Familiar medical examples made explaining death to my child easier

When her grandfather passes away, a columnist must explain it to her son

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by Keara Engle |

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Over the summer, I lost someone very dear to my heart. My grandfather passed away on July 18 at 75 years old. It took me quite some time to come to terms with his death, even though we knew it was coming. I still find myself in tears when I think about it, but I know that as time passes it will get easier.

This was the first big death in the family for my 5-year-old son, Cayden. He wasn’t sure what it meant when I told him our pappy had passed away. I didn’t know how to explain the situation to such a young child. Then I got a bright idea.

My grandfather had heart issues for most of his life and had both a surgically implanted pacemaker and a defibrillator. As time went on, his heart grew weaker and weaker and eventually was the cause of his death.

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Our family is no stranger to cardiac issues. Cayden has had quite the adventure of his own with his heart. He was diagnosed with infantile-onset Pompe disease through our state’s newborn screening program when he was just a month old. Immediately after his diagnosis, the doctors took a look at his heart.

Infantile-onset Pompe disease causes a baby’s heart to thicken and function poorly. At just 1 month old, Cayden’s heart was so bad that they labeled him as having moderate to severe heart failure. He spent the next six weeks in the hospital fighting for his life. Thankfully, enzyme replacement infusions have restored his heart to a normal size and functioning. However, we still keep an eye on it just to be safe.

Because I know that Cayden is familiar with heart issues and cardiac testing, I used this as an opportunity to explain my grandfather’s death to him. I told him that Pappy had heart issues just like he does, and Pappy spent lots of time seeing the doctor because of it. Then I explained that Pappy’s heart didn’t get better like Cayden’s did; instead, it got worse. I told him that Pappy’s heart fought for a long time to keep his body going, but eventually, it became too weak and caused his death.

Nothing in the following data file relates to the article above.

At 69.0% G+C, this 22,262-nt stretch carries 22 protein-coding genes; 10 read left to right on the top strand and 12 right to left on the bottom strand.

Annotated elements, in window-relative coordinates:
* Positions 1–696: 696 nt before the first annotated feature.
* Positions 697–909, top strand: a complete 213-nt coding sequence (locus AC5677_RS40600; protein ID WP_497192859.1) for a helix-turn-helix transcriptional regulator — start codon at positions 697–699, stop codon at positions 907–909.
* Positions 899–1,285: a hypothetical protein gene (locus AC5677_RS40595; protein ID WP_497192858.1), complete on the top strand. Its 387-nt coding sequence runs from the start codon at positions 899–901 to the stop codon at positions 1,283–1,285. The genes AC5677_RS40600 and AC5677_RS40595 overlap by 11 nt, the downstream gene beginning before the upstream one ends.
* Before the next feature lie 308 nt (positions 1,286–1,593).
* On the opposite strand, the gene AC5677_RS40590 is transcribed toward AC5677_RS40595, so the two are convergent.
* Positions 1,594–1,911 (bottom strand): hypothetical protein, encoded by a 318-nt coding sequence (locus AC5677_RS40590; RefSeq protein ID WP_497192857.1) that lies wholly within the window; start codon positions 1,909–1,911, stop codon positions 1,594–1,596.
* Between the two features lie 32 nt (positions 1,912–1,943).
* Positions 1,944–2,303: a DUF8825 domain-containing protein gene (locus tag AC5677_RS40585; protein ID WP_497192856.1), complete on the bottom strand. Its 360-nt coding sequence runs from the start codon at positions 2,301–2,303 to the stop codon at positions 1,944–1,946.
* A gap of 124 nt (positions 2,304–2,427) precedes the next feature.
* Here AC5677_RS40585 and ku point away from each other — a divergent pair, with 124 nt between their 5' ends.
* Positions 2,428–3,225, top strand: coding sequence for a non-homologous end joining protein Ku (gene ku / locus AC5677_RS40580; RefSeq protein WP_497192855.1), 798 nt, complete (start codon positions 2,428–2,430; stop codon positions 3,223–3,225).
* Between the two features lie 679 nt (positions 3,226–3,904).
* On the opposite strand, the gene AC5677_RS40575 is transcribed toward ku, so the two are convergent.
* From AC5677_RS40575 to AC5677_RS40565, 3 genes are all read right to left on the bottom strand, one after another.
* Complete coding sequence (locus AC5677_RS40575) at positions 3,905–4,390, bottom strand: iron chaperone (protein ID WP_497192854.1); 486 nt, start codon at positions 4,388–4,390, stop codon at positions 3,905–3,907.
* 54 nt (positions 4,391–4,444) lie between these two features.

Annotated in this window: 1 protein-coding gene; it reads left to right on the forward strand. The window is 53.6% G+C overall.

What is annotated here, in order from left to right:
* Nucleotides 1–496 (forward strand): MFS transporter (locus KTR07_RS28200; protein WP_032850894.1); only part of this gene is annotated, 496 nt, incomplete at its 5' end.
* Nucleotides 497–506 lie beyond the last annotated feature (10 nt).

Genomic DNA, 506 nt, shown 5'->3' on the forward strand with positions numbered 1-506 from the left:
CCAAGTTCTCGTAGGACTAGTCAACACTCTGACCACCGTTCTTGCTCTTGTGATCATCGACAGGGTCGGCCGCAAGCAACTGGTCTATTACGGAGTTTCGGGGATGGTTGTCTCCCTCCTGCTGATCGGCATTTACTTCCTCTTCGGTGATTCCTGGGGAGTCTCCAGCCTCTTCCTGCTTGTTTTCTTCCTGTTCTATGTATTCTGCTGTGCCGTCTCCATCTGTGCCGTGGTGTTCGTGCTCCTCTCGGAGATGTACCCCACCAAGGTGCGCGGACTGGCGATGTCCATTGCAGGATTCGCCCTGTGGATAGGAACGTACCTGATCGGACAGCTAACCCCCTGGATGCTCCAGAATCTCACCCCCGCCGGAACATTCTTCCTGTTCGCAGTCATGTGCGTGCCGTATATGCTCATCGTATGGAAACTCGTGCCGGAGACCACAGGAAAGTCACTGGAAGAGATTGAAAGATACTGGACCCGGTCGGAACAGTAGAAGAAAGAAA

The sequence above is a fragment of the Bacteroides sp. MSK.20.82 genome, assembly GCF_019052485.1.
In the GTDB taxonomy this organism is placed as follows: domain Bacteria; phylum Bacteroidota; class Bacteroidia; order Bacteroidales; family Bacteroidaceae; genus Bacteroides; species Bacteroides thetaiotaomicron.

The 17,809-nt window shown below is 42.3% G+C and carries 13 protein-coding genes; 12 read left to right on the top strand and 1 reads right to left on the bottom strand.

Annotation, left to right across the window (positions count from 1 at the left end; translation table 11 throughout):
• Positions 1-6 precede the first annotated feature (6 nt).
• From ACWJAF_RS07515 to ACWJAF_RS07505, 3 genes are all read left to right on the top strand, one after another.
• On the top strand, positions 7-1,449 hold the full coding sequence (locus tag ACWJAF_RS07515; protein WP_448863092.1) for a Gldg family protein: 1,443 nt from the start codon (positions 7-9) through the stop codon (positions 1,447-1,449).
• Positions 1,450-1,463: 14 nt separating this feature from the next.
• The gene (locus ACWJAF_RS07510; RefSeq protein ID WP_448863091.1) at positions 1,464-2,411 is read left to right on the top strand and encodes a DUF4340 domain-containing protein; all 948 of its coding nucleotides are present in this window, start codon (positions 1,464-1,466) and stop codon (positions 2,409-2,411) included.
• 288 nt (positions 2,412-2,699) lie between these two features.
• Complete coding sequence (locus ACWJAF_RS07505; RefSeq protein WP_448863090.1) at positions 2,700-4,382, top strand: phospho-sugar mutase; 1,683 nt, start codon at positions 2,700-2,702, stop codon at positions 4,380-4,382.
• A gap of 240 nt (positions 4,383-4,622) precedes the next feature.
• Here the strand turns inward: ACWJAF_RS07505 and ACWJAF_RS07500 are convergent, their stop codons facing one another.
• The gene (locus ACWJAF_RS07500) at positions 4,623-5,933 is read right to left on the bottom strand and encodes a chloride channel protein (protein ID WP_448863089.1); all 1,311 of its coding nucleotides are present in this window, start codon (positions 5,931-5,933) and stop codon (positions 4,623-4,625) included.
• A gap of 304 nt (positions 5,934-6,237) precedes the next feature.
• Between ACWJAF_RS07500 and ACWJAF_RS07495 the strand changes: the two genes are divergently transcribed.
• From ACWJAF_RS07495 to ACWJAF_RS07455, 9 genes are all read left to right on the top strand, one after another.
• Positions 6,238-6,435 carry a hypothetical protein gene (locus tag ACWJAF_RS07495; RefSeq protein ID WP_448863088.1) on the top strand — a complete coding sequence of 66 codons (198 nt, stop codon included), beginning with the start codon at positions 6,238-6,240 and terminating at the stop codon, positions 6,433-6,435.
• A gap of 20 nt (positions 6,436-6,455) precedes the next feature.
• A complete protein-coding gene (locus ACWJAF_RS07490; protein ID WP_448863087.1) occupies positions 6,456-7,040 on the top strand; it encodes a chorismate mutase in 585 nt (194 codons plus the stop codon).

I could see the wheels start to turn in Cayden’s little mind. He pointed to his heart and asked, “Pappy’s heart broke?” Yes, I replied. It was quite an interesting realization for such a young child. I told him that we wouldn’t see Pappy again, and that Pappy was no longer suffering and in pain. That made Cayden happy, because the last time we had seen my grandfather, he was moaning with pain, which upset Cayden.

My grandfather’s death isn’t easy for me to cope with, but I know he’s at peace. We all knew it was coming, it was just a matter of time. I’m thankful for all of the great memories I have. One of my favorites is whenever he and Cayden would race in their wheelchairs, which brought Cayden so much joy! I’m hoping that Cayden will remember my grandfather, and I’ll do whatever it takes to make sure he does.

A frail man in his 70s, bald and wearing glasses, sits in a motorized wheelchair next to a young boy who sits in his own mobility aid in what appears to be a home. The two are making happy, funny faces. The boy is wearing a red sweatshirt and the man a green hoodie. The man's very white shoes and socks stand out against his black sweat pants and the two black wheelchairs.

Keara Engle’s son Cayden and her grandfather during one of their last visits together. (Photo by Keara Engle)

Note: Pompe Disease News is strictly a news and information website about the disease. It does not provide medical advice, diagnosis, or treatment. This content is not intended to be a substitute for professional medical advice, diagnosis, or treatment. Always seek the advice of your physician or other qualified health provider with any questions you may have regarding a medical condition. Never disregard professional medical advice or delay in seeking it because of something you have read on this website. The opinions expressed in this column are not those of Pompe Disease News or its parent company, BioNews, and are intended to spark discussion about issues pertaining to Pompe disease.


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